This is where successful people start. They look at the big picture and determine where they want to end up. Then they work backward, removing unnecessary steps and focusing on the actions that will get them where they want to go.
Having a clear vision, your moonshot (as Peter Diamandis calls it), is the beacon that gets you through the challenging times when it seems like nothing is working. Having a vision also helps you clarify your day-to-day priorities (step #3) because what you do either brings you toward your vision or it doesn't.
My friend, you won't get where you want to go alone. None of us do and trying to do it all yourself holds you back.
Highly successful people all build a strong team around them and delegate everything that isn't in their zone of genius. Sandra Yancey, founder of eWomen Network and brilliant entrepreneur, says to set yourself up to only do what only you can do. This way you get to hone and express your superpower without staying bogged down in the stuff that you hate doing but is actually someone else's superpower.
As Benjamin Hardy says, this is the second shift from independence to interdependence.
The two mental shifts he articulates—dependence to independence and independence to interdependence—are crucial to success.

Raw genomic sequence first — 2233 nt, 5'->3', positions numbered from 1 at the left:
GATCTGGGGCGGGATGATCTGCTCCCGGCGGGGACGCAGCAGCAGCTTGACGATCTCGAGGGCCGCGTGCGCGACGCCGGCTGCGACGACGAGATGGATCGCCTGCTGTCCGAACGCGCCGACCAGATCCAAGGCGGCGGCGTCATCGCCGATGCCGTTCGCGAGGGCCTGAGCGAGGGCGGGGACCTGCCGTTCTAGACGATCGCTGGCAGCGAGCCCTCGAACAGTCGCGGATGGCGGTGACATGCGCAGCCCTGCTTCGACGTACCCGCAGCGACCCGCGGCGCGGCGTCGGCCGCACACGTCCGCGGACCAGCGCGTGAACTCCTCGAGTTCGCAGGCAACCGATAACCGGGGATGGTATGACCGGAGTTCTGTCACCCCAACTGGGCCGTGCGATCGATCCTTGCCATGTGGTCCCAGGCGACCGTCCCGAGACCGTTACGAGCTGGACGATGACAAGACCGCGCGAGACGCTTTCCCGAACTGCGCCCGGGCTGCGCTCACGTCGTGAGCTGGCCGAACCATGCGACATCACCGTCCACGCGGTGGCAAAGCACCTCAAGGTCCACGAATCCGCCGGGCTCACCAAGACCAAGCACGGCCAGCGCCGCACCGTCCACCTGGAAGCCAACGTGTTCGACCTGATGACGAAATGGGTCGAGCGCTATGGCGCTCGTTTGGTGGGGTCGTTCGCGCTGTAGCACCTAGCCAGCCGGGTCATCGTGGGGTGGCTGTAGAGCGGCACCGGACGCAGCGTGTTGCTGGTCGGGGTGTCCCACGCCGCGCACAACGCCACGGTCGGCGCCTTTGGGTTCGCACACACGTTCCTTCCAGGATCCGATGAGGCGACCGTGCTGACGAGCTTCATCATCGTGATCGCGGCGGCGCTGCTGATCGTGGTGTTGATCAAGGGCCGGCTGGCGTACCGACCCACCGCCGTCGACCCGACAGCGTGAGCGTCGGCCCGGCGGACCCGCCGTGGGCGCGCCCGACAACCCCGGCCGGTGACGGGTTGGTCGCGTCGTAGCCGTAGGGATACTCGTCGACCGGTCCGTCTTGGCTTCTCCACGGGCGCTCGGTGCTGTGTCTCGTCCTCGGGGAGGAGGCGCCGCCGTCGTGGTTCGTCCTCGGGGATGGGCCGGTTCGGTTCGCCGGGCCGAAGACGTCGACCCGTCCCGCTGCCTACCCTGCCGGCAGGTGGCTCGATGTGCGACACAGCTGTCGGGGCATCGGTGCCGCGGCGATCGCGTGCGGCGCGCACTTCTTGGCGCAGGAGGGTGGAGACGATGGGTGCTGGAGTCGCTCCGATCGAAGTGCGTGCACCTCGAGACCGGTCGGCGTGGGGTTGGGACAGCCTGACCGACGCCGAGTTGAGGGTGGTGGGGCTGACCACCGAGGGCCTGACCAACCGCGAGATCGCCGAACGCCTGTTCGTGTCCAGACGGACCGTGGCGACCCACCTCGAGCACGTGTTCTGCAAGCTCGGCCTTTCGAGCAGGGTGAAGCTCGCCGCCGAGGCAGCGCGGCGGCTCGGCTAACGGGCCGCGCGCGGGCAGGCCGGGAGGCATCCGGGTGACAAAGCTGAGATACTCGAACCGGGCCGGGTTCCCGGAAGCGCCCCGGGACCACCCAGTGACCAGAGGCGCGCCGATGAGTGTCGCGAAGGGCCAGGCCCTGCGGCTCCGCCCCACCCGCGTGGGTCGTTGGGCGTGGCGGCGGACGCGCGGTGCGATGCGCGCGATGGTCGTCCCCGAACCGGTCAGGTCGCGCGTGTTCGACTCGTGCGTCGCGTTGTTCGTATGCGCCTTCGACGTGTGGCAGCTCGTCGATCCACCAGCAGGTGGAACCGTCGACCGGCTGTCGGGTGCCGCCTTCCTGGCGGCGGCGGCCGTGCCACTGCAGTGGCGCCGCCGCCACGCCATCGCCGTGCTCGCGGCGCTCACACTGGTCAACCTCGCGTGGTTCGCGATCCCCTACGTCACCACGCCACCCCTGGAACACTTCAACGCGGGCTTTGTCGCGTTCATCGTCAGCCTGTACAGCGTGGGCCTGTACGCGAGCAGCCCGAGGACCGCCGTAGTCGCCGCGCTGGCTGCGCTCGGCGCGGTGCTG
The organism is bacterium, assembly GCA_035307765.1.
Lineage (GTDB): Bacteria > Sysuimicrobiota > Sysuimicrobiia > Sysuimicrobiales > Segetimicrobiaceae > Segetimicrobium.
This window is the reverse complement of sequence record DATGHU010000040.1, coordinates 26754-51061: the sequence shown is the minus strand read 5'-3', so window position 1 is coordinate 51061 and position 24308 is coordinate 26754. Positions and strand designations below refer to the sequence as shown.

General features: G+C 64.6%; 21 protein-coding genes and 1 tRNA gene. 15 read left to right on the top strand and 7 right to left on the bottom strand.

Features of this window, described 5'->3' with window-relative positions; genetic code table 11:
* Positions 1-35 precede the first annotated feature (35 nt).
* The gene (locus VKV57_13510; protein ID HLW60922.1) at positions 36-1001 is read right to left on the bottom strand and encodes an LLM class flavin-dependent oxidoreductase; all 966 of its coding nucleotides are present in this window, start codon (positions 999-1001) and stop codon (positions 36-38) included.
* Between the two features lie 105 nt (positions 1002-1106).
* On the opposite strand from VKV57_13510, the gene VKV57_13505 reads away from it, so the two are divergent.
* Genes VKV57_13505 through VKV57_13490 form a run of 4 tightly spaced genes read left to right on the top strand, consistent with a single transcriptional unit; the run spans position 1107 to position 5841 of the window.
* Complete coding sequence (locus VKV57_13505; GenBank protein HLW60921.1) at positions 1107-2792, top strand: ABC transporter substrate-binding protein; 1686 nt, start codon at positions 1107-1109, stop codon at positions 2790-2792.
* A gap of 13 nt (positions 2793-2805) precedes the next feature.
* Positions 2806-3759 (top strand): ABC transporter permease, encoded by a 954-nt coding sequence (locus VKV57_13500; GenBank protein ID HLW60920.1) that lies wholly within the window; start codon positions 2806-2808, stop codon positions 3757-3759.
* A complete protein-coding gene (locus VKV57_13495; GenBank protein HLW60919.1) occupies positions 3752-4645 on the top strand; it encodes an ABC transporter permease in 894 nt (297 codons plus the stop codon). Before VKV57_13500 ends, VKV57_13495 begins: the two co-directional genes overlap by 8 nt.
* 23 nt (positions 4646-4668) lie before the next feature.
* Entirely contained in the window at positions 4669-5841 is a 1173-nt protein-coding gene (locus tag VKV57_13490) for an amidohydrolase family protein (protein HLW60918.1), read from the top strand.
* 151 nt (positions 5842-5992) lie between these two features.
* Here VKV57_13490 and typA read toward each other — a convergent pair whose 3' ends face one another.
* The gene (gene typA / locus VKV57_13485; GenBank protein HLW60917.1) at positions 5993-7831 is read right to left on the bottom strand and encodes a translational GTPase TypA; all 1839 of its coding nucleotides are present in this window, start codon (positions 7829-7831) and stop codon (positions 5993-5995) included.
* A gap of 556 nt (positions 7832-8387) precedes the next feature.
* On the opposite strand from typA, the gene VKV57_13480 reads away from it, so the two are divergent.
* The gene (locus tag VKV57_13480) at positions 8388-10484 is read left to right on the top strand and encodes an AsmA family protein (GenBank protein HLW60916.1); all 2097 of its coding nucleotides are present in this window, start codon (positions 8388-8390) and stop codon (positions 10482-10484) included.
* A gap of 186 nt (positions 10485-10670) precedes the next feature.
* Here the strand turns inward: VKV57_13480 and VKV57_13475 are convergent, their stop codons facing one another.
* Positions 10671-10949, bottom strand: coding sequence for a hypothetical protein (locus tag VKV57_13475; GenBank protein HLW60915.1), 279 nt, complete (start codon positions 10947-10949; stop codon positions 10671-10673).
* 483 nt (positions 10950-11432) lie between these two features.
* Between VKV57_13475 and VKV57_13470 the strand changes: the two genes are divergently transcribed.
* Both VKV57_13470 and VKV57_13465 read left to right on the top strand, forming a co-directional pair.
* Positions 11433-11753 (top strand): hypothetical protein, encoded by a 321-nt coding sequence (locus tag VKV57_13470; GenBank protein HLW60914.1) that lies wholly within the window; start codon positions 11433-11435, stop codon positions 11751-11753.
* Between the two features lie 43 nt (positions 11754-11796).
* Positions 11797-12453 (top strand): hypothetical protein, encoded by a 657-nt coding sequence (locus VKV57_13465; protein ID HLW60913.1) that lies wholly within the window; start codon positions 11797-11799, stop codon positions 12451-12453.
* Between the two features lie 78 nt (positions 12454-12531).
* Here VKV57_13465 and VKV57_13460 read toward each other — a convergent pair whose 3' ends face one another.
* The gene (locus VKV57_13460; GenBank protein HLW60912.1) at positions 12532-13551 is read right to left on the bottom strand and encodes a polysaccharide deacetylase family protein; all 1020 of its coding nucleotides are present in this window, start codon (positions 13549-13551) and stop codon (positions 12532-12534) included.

We’ve got to make this second shift, folks. Our survival as a species depends on it. The sooner we recognize that we are interdependent and our survival is bound up in learning to live that truth in real time, the sooner we can create a world that works for everyone.
As Toni Morrison said, When you get these jobs that you have been so brilliantly trained for, just remember that your real job is that if you are free, you need to free somebody else. If you have some power, then your job is to empower somebody else. This is not just a grab-bag candy game.
Choose one habit to start implementing right now. Thinking about taking action isn't the same as taking action, so start with one small action today that will move the needle.
Which habit's your favorite? Leave a comment and let me know.
In future blogs this month, I will write about success, as I see it. Stay tuned!
© 2019 Marie-Elizabeth Mali | All Rights Reserved
Images of Marie-Elizabeth by In Her Image Photography